The most revealing moments in Meeting People Is Easy, the 1998 documentary on Radiohead, are the most tedious: the recurring scenes in which the band is begrudgingly promoting OK Computer in interview after interview. By movie’s end, they’re still talking to reporters, but the squint in head ‘Head Thom Yorke’s eye has grown more piercing, his answers more opaque. With his concave physique and mottled hair, he resembles less a rock star than a small-town British thief after a relentless interrogation.
Intentionally or not, those episodes are apt metaphors for a band that’s grown more distant and willfully obscure with each record. This inclination reaches its apex on Kid A, which makes the daunting OK Computer seem as accessible as a sitcom theme song. Much of Kid A doesn’t sound like Radiohead at all. Songs float by on the faintest of heartbeat pulses, intergalactic noises streaking like comets across the melodies. Ecclesiastical keyboards gently nudge the songs along. Built around a piano that sounds like elevator chimes, the opening ”Everything in Its Right Place” features a tape loop of a mysterious speaker that turns into Yorke’s higher-than-usual voice singing non sequitur lines like ”Yesterday I woke up sucking on a lemon.” On the next song, ”Kid A,” Yorke’s vocal sounds like gargling through an electronic foghorn, turning the lyrics to mush. Not until the fourth track is it obvious we’re even listening to him.
Kid A (named after ”a computer program of children’s voices,” according to the band) consciously recalls a time when rock fans plopped themselves down in front of stereos and absorbed albums with reverent intensity. It’s even structured like two distinctly different sides of an LP. On the first half, Radiohead discover their inner Pink Floyd. ”The National Anthem” shifts from a gritty punk-rock bass intro to a headache-inducing passage of free-form jazz horns. ”How to Disappear Completely” evokes two of the band’s best-known traits — sonic rapture and emotional weariness — but with a more slothlike tempo and an overall sense of dislocation (”I’m not here/This isn’t happening,” sings Yorke). The instrumental ”Treefingers” is primarily a drony hum. All of these tracks are ”adventurous,” ”mind-expanding,” and other adjectives typically applied to the collected works of Brian Eno and Robert Fripp, although it’s debatable whether anyone but Radiohead loyalists will want to hear them more than a few times.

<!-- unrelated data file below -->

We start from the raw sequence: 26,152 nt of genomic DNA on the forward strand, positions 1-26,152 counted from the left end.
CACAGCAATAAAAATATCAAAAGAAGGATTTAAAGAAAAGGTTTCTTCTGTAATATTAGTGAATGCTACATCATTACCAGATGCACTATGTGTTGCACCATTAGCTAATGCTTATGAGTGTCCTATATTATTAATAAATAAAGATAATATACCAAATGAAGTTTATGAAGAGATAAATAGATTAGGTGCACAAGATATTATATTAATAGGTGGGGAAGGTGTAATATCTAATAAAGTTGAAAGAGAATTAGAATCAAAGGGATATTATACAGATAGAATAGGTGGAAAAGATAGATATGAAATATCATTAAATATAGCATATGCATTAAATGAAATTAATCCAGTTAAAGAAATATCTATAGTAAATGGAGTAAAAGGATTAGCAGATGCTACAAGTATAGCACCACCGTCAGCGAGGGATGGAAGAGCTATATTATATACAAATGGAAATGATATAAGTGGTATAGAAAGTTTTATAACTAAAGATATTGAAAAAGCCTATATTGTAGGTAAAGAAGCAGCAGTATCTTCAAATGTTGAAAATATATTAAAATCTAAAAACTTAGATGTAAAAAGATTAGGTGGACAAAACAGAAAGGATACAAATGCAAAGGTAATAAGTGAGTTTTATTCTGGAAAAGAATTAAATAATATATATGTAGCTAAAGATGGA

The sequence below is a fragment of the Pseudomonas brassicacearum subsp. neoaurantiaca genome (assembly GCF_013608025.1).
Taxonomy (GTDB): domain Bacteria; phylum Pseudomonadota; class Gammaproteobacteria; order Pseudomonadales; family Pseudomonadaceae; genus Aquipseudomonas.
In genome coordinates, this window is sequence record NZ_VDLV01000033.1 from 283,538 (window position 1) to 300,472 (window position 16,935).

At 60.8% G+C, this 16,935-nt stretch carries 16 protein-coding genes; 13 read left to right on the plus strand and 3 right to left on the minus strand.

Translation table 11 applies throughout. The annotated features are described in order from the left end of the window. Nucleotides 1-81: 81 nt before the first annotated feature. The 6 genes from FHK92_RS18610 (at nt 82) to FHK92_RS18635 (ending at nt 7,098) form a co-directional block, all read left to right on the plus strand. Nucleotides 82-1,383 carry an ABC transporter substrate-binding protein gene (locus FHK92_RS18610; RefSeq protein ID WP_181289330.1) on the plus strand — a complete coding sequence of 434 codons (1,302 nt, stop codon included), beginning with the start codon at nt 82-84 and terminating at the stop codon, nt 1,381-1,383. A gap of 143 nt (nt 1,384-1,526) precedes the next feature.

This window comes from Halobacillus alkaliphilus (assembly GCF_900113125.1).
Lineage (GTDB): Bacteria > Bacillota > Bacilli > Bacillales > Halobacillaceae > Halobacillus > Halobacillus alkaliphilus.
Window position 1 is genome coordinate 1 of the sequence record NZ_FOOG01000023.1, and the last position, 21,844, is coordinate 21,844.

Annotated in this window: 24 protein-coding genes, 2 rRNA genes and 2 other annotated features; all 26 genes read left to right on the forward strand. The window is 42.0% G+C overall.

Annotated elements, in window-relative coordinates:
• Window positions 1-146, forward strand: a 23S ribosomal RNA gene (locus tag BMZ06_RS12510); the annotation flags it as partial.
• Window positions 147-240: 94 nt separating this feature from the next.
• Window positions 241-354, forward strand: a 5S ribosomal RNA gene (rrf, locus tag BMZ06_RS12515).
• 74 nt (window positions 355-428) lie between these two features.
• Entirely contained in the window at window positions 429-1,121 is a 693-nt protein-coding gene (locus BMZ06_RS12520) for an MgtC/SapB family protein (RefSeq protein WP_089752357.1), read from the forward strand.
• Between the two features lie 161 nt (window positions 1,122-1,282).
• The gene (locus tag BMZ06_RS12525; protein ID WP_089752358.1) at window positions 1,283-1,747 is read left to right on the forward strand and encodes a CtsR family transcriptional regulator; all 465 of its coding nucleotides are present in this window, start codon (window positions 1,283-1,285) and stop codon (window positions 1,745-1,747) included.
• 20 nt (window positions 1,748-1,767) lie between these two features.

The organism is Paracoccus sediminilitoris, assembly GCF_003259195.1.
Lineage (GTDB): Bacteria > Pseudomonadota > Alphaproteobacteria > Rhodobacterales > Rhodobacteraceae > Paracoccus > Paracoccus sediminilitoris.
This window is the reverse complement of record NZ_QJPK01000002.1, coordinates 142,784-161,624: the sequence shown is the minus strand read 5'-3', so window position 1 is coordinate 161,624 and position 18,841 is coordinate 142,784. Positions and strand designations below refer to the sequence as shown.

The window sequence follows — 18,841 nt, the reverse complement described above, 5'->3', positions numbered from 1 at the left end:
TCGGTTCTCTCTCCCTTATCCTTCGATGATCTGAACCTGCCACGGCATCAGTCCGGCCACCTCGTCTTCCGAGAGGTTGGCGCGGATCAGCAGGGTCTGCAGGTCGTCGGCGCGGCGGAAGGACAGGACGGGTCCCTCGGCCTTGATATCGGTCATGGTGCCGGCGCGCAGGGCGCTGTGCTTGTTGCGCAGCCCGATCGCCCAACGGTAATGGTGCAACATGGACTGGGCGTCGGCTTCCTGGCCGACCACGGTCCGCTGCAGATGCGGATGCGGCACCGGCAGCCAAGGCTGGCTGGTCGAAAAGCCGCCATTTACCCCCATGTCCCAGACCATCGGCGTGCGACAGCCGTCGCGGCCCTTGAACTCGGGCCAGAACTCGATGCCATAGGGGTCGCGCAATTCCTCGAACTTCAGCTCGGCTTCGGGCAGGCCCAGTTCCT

Halfway through, the music grows both more accessible and more majestic. Yorke’s voice returns to its natural wounded timbre and conveys a rueful regret. ”Optimistic” and ”In Limbo” find the group on more familiar terrain, whipping up guitar-fueled storms on themes of emotional or physical disconnect. The vaguely apocalyptic ”Idioteque” fuses the most intentionally cut-rate of drum-machine beats with harmonies that recall late-period Beach Boys, and somehow it works. The album reaches a crescendo with ”Morning Bell,” a gorgeous rumination that hints at the collapse of an especially demanding affair (”You can keep the furniture … /Where’d you park the car?”). ”Motion Picture Soundtrack” also seems to concern the sun setting on a relationship, but this time the stately synthesizer washes and cascading, angelic harps conjure end-of-the-day melancholy.
Mind you, these discoveries unfolded only after repeated plays. On first listen, Kid A sounds like doggerel — effects with beats, and off-putting effects at that. Only after a dozen or so attentive listens does the album reveal itself as sublimely restless mood music. And even then, it remains elusive and aloof: Some songs are beautifully ambient, others are filler, and some are one and the same. The album may be a sonic journey, yet by its conclusion, you’re not exactly sure where it’s taken you, other than back to the realization that Radiohead still play by their own rules.
Rule bending, in fact, is the point of Kid A. The music industry assumes today’s record buyers don’t have the time, patience, interest, or schedules to absorb music that doesn’t instantly grab them. By contrast, Kid A demands undivided attention; it’s a gauntlet thrown down before both the audience and the business. (To hammer the point home, no singles or full-length videos will accompany it.) In anointing themselves the saviors of serious rock, Radiohead are cocky and self-important, but you have to applaud them for the effort. As unnervingly cryptic as Kid A can be, it is a genuinely challenging work in a generally unchallenging time. It’s the Ralph Nader of pop. B+